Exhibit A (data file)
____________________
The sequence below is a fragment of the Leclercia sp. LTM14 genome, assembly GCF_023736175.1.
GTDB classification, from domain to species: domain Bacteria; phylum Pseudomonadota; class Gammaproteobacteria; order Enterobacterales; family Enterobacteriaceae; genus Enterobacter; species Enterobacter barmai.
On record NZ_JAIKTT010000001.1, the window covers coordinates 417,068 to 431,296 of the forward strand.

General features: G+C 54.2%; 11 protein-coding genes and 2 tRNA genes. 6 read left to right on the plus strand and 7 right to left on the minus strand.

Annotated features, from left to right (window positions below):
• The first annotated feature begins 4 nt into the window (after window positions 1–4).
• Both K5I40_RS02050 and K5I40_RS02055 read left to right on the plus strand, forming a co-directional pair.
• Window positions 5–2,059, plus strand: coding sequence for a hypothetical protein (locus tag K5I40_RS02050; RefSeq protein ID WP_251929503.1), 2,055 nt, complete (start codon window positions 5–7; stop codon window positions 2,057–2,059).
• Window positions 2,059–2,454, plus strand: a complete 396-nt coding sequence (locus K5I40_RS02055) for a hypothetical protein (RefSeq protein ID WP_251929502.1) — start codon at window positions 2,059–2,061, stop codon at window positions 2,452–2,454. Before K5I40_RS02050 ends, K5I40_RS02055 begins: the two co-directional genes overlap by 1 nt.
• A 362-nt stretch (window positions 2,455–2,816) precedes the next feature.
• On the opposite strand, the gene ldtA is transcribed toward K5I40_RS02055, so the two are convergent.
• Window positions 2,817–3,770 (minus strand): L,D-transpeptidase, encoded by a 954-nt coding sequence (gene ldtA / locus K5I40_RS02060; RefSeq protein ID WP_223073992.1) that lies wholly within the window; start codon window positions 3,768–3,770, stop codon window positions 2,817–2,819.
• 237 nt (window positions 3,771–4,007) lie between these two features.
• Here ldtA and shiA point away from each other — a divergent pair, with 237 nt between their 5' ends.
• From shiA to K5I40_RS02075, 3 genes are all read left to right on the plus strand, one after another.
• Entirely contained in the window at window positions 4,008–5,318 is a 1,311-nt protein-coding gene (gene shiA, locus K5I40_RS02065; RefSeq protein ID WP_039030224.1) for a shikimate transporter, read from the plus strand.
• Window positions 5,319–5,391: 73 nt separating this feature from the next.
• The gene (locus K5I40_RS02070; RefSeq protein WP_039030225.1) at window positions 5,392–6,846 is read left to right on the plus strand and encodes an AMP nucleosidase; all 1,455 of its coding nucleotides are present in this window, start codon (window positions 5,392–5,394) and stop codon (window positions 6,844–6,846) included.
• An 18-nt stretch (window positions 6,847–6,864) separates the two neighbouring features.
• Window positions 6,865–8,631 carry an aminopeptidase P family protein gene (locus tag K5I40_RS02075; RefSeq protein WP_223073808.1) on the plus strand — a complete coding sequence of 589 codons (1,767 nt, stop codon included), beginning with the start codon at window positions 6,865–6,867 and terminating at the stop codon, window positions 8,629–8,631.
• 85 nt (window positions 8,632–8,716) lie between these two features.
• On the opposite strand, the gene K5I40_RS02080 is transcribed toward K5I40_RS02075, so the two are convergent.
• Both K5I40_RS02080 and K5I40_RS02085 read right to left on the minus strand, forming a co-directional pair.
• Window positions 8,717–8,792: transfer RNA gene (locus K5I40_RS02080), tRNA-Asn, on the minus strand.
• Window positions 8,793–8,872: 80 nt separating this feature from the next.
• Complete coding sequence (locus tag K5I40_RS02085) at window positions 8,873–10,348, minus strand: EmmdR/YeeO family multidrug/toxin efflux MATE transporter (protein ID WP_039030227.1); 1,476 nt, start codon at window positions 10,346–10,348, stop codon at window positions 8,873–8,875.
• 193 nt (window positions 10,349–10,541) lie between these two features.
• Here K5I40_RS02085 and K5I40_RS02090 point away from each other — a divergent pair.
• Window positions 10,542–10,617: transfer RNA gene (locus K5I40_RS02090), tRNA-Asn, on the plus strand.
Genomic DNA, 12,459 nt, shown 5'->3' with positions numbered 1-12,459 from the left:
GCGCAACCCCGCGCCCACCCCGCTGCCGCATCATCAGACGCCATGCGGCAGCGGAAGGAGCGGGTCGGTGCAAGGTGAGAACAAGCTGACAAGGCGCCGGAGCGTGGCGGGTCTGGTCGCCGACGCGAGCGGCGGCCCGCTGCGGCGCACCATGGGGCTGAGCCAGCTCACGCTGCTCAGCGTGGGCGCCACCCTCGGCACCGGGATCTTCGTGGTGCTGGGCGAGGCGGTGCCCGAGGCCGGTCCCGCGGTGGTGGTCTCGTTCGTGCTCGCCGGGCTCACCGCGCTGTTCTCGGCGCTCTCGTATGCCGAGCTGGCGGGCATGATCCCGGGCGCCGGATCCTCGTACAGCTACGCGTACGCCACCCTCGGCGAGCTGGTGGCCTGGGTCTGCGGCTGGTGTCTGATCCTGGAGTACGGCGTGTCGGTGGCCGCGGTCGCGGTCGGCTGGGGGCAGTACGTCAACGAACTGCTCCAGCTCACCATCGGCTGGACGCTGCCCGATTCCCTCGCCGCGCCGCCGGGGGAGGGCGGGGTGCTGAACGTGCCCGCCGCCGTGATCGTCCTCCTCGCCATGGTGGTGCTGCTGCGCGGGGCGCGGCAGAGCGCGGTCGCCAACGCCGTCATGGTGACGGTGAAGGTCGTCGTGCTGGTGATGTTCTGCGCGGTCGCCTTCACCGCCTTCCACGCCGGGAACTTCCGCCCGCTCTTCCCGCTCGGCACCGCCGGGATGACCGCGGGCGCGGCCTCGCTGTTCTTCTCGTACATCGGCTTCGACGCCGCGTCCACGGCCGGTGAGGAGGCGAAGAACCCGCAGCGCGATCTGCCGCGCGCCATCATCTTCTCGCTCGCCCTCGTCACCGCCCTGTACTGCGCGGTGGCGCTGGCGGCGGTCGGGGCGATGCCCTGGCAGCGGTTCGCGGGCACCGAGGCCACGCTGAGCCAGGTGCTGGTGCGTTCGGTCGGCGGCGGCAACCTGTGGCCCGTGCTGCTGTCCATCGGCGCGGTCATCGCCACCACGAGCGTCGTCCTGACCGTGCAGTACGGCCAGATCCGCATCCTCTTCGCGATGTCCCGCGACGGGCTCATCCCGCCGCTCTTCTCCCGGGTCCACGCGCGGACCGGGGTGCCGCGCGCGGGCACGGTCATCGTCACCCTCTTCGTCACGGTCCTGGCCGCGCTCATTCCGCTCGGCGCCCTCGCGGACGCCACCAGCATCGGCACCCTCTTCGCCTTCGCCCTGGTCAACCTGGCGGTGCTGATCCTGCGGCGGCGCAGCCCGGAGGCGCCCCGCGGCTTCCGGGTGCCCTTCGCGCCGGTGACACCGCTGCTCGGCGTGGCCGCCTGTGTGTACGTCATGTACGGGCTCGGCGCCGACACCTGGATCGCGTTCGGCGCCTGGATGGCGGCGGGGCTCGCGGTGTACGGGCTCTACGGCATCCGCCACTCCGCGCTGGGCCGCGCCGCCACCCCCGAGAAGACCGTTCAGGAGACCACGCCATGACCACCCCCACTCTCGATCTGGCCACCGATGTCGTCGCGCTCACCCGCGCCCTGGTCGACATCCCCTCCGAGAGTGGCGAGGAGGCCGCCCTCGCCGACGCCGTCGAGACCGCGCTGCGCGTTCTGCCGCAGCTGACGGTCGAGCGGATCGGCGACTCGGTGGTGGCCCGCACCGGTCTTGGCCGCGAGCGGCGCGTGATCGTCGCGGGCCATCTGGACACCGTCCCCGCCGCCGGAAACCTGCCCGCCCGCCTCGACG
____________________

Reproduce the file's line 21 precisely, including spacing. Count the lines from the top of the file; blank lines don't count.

• 85 nt (window positions 8,632–8,716) lie between these two features.